Pressure in Ear
Ear Nose | Otorhinolaryngology | Pressure in Ear (Symptom)
A rapid change in altitude and thus air pressure is equalized across the eardrum by a normally functioning Eustachian tube. A healthy tube opens frequently and widely enough to equalize these changes in air pressure.
Pressure in ear is therefore caused by a malfunctioning of the Eustachian tube. The Eustachian tube connects the middle ear to the back of the nose. The primary function of the Eustachian tube is to ventilate the middle ear space, ensuring that its pressure remains at near normal ambient air pressure.
The secondary function of the Eustachian tube is to drain any accumulated secretions, infection, or debris from the middle ear space. It opens and closes when a person swallows or yawns, allowing the pressure to equalize between the middle ear and the outside world. When it does not work properly, negative pressure develops in the middle ear, making the ear feel blocked.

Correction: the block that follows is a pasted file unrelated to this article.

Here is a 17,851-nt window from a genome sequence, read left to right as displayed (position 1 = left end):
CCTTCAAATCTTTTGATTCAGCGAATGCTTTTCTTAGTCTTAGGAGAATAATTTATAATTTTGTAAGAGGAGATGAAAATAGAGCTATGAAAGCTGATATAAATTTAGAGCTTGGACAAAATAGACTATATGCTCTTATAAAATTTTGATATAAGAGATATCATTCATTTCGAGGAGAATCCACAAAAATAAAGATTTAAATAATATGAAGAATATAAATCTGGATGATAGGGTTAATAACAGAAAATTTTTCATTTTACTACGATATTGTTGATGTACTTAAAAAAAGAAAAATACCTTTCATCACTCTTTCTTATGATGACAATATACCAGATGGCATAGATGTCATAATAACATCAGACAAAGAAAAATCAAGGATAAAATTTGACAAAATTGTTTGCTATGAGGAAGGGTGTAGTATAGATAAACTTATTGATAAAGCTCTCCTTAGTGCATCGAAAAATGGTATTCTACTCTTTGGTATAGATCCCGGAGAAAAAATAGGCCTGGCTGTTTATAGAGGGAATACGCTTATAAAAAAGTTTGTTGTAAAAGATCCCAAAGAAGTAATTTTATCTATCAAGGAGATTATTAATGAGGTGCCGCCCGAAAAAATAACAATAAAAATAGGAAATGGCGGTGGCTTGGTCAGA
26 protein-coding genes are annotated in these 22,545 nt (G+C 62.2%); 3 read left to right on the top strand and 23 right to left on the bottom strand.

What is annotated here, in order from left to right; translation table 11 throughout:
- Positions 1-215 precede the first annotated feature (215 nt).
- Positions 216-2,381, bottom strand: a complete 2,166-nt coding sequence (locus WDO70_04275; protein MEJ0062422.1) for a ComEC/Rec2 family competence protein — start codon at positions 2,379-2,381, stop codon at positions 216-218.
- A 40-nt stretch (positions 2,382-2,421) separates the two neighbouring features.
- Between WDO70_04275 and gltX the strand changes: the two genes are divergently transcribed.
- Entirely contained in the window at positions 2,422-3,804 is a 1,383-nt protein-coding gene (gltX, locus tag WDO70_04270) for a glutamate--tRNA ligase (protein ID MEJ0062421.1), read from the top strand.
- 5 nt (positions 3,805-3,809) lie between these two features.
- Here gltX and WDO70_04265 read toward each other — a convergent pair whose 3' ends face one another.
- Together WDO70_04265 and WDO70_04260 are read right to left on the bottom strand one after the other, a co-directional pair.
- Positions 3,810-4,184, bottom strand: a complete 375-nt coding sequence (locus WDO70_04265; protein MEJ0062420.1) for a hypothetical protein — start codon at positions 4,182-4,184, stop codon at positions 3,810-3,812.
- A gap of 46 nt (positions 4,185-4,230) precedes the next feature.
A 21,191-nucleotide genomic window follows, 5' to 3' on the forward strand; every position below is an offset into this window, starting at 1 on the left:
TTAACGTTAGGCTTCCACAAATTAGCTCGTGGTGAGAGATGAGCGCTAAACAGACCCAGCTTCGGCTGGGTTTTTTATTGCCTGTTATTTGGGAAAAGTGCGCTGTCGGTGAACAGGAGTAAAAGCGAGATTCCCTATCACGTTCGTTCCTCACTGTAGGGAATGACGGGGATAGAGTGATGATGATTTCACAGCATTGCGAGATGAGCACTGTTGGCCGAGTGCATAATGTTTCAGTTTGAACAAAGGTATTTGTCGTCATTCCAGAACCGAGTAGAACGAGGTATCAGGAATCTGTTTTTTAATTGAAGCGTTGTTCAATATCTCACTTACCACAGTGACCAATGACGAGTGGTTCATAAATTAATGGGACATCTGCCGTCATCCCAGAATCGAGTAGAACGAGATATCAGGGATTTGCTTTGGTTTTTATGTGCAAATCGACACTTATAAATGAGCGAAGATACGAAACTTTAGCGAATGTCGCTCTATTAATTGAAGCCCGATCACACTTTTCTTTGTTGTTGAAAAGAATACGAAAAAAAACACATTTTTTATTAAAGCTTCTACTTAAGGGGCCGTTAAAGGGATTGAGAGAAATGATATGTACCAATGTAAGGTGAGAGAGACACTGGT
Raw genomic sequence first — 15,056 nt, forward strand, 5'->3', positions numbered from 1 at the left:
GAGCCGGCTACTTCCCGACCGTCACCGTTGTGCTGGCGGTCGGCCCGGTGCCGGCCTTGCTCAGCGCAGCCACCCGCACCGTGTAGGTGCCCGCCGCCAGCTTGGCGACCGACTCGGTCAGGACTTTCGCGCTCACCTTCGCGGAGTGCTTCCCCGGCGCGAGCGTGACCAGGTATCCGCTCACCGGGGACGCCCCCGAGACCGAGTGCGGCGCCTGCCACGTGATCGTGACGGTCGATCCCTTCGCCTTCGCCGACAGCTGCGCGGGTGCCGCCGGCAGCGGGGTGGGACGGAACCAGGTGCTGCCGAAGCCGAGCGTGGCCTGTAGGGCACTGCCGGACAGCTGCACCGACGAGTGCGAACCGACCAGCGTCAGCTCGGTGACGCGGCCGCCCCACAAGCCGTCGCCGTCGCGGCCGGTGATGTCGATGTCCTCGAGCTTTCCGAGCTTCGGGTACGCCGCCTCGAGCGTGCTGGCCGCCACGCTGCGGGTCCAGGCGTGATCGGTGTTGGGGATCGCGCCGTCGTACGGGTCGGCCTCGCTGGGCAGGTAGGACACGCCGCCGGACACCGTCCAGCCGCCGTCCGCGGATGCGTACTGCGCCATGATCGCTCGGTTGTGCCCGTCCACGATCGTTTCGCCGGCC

Partial or complete blockage of the Eustachian tube can cause sensations of popping, clicking, and ear fullness and occasionally moderate to severe ear pain. Common causes for Eustachian tube problems include: allergies, colds. sinus infections, barotraumas (injury to the ear from changes in atmospheric pressure)
When the Eustachian tube is severely impaired, fluid can build up in the middle ear. This causes hearing to decrease. A middle ear infection can do the same. After the infection clears, the blockage can go on until the Eustachian tube is back to normal.
Pain and swelling around the jaw joint (temporomandibular joint) often cause a blocked sensation in the ear. The exact cause of this sensation is not clear. A change in hearing, such as sudden hearing loss, can also make the ear feel blocked. The condition called otosclerosis (abnormal formation of spongy bone in the ear) can block one's hearing.